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Ever since my stay in the hospital, Lisa and I have had a pact: someday we would return to Kauai (the Hawaiian island where we spent our anniversary last year) and go snorkeling again. Well, today I took the first step toward realizing this promise — I went swimming. This evening, on the one year anniversary of the last time I swam in a body of water, Lisa and I went down to the community pool at Berkeley High and splashed around for about an hour. I don't think I can adequately describe just how strange it felt to be buoyant and surrounded by water once again. At first the sensation was almost too much to bear. I almost never walk without shoes these days because the stimulation of the parts of my feet I can feel right next to the parts I can't, creates an unpleasantly intense experience. Getting into the water for the first time was kind of like that. Eventually, though, I was able to adjust and get comfortable. It helped that the pool is kept at about 93ºF.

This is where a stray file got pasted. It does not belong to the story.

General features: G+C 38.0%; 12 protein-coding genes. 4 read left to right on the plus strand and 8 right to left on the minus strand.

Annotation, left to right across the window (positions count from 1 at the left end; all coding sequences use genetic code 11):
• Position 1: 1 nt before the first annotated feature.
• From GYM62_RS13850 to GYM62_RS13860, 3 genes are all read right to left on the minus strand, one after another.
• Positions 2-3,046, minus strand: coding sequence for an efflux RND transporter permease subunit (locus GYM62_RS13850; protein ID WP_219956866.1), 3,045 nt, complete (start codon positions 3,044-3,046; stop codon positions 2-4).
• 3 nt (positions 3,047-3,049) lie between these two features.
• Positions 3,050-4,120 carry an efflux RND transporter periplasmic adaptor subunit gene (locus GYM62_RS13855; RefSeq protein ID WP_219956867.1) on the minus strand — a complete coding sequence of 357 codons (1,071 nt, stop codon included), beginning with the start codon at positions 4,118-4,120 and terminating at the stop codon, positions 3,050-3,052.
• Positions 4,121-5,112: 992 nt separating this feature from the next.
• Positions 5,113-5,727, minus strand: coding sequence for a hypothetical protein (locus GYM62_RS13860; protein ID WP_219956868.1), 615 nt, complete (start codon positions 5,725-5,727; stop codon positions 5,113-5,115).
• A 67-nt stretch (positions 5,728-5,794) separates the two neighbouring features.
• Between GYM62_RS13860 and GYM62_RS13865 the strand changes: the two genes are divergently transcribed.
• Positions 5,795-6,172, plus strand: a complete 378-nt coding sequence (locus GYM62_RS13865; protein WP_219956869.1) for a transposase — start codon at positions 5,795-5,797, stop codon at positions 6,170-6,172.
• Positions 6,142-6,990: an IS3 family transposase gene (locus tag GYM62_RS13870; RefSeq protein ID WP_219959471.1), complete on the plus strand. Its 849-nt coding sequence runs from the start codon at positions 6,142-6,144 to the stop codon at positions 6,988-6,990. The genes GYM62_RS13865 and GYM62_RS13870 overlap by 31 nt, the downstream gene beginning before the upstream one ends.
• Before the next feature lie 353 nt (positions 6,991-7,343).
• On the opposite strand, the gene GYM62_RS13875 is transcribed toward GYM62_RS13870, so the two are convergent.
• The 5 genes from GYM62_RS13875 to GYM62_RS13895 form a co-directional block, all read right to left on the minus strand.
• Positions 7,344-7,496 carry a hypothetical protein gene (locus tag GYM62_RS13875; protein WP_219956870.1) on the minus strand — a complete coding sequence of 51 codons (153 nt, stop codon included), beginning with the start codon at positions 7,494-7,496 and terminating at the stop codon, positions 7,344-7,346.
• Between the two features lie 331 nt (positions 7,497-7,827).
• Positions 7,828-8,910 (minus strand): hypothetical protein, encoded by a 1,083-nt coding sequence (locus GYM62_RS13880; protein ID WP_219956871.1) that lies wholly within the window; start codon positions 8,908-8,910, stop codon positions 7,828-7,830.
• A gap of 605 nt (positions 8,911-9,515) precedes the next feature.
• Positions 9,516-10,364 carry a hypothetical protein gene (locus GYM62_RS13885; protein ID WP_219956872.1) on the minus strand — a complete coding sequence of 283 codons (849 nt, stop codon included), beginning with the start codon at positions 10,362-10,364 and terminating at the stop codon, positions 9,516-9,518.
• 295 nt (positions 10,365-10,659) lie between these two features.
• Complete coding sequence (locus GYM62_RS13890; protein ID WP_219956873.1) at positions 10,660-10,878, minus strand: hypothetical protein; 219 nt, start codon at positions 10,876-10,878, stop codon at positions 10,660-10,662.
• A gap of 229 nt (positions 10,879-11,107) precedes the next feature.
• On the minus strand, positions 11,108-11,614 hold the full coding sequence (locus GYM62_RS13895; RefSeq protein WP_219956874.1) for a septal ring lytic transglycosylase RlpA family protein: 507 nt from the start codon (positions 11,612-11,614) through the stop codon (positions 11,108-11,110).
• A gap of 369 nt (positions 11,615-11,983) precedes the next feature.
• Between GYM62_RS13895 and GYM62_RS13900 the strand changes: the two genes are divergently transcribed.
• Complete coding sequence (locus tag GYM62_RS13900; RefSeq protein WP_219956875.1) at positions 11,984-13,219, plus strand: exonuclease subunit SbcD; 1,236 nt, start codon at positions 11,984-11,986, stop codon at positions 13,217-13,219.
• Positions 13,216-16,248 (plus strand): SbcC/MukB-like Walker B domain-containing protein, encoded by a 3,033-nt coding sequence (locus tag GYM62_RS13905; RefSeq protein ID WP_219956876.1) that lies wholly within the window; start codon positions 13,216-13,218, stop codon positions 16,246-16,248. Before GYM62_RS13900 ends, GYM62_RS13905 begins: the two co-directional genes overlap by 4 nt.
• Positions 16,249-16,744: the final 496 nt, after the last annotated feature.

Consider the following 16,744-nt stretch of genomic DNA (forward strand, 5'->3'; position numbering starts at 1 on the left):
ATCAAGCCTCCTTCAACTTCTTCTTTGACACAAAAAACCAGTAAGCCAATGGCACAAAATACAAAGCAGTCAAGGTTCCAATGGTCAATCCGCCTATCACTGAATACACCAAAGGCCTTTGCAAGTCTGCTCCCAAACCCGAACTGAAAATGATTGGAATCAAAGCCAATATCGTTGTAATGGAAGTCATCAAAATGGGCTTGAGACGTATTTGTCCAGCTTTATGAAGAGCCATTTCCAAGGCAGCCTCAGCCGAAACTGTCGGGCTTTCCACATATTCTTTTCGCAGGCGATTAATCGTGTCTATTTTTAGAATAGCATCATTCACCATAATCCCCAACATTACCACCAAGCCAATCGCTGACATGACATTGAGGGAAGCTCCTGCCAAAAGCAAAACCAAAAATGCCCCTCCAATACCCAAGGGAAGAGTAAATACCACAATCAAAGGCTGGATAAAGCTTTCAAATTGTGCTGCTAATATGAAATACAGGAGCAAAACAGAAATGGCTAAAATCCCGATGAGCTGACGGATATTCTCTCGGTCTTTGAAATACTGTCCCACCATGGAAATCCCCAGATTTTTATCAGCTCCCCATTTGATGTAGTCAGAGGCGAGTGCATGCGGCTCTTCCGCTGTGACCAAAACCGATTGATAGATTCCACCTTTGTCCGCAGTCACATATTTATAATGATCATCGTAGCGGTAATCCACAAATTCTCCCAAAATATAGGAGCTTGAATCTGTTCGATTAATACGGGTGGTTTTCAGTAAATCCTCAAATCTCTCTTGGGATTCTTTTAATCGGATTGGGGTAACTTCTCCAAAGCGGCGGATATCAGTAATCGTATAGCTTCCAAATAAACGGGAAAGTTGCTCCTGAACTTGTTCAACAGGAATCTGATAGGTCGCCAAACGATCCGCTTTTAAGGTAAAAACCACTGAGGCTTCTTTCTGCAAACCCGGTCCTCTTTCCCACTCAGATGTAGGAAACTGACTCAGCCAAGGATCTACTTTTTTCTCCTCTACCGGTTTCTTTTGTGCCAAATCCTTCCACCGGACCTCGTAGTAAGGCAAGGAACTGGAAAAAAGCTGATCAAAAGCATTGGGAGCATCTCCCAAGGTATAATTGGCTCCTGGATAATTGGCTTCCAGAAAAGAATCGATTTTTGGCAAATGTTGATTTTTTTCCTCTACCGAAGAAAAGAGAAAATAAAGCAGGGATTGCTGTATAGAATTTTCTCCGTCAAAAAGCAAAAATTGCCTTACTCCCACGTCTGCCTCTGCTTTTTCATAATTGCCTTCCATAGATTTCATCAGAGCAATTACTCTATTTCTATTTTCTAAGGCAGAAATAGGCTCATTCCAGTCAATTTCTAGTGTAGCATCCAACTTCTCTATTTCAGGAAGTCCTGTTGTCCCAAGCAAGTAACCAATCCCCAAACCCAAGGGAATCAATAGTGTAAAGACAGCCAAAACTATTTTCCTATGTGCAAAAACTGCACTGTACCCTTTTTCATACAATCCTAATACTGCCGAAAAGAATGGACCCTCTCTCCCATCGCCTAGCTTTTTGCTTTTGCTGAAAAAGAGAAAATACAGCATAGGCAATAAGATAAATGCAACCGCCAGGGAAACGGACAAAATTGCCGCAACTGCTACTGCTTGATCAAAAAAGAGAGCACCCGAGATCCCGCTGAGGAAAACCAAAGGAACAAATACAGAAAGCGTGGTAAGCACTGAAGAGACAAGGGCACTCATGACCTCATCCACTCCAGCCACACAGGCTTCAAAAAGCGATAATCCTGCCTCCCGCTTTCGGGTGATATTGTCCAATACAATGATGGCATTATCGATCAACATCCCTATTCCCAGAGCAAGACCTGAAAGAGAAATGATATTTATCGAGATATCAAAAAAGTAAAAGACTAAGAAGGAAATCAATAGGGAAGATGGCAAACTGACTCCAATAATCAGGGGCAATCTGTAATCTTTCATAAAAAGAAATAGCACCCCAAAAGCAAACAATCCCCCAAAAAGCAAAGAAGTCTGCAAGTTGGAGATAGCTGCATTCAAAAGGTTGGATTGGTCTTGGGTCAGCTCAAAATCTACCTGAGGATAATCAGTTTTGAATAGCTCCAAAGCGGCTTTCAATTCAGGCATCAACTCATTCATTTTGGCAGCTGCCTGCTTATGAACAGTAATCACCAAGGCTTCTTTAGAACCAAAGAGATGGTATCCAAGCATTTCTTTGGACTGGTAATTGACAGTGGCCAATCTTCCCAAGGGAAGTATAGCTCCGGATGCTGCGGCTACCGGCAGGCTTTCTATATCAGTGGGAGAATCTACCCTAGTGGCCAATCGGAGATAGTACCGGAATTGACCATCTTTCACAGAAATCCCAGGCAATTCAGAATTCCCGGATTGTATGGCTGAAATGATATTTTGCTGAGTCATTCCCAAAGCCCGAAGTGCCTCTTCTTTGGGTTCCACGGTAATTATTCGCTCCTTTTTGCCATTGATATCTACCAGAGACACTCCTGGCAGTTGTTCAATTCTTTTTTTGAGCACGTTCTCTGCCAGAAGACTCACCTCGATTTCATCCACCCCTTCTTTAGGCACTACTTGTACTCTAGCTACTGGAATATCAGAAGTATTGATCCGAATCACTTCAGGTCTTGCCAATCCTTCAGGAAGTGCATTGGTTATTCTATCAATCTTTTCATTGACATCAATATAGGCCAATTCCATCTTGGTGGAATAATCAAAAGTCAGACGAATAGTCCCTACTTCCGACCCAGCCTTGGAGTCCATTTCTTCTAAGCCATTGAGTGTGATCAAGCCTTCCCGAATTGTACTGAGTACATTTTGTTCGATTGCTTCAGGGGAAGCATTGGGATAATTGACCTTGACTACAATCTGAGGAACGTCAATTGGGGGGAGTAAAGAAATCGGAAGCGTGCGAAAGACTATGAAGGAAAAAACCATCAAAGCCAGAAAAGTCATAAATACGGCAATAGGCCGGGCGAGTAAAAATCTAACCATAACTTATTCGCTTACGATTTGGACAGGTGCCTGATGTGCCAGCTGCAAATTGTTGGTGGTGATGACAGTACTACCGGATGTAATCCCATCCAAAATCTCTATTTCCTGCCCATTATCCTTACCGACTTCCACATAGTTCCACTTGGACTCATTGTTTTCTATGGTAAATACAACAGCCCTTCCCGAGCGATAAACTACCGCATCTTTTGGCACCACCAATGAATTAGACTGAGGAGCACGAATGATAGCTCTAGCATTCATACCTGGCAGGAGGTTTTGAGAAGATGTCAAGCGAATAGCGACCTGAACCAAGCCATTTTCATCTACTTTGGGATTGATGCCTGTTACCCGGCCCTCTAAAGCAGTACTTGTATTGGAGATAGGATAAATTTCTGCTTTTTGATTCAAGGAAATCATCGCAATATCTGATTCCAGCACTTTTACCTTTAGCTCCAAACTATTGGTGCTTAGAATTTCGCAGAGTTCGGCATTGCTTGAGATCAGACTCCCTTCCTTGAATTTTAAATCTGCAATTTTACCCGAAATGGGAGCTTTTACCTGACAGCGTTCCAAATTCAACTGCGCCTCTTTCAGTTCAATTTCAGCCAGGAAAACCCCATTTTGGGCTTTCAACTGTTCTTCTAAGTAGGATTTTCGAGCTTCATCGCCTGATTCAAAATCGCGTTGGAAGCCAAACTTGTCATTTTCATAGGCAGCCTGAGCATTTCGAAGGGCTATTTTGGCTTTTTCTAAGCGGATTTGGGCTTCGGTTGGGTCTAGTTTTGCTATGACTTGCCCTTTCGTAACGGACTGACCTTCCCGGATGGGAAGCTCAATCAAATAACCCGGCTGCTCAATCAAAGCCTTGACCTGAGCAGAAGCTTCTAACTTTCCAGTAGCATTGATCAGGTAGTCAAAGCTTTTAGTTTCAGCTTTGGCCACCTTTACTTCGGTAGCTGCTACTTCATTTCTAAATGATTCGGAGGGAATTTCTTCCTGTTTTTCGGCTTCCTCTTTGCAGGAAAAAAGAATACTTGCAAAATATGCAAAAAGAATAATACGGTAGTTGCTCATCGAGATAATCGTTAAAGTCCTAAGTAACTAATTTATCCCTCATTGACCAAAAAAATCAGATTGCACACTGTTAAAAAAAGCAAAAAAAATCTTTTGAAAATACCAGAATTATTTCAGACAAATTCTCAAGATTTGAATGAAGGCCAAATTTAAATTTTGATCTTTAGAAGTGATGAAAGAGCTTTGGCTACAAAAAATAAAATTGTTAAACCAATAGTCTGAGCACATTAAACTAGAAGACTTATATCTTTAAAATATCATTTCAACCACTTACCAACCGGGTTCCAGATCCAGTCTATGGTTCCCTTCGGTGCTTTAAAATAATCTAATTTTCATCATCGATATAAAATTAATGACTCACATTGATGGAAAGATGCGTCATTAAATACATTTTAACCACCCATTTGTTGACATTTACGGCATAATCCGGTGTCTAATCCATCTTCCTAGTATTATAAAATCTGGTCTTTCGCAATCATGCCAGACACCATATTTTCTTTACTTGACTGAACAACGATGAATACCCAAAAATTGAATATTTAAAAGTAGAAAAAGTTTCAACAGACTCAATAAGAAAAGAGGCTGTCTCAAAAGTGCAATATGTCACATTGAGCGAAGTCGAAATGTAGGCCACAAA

And while we're on the subject of Mobility....

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We bought a car! Our very first twenty-first century car! No more limping around town in a smashed up car with doors that neither open nor shut. Hurrah! Now we can get the adaptive hand controls installed, and Robb can begin driving again. The last time I bought a car, I called all the used car dealers near our home in Connecticut, and told them exactly what kind of car I wanted, and how much I wanted to pay. We ended up with a fantastic car that had been perfectly maintained (and which we bought from a dealer who had the same haircut as Wolverine in the X Men ). After visiting the first dealer (which was, interestingly, the used car department of our beloved mechanic) I feel I can offer a few pointers on How To Be A Creepy Used Car Salesmen. • Talk like you are following a script written by David Mamet. You needn't be completely sinister; the silent lurking sales guy in the gold satin shirt guy exudes enough creepiness for the entire sales staff. • If one of the shop

moving around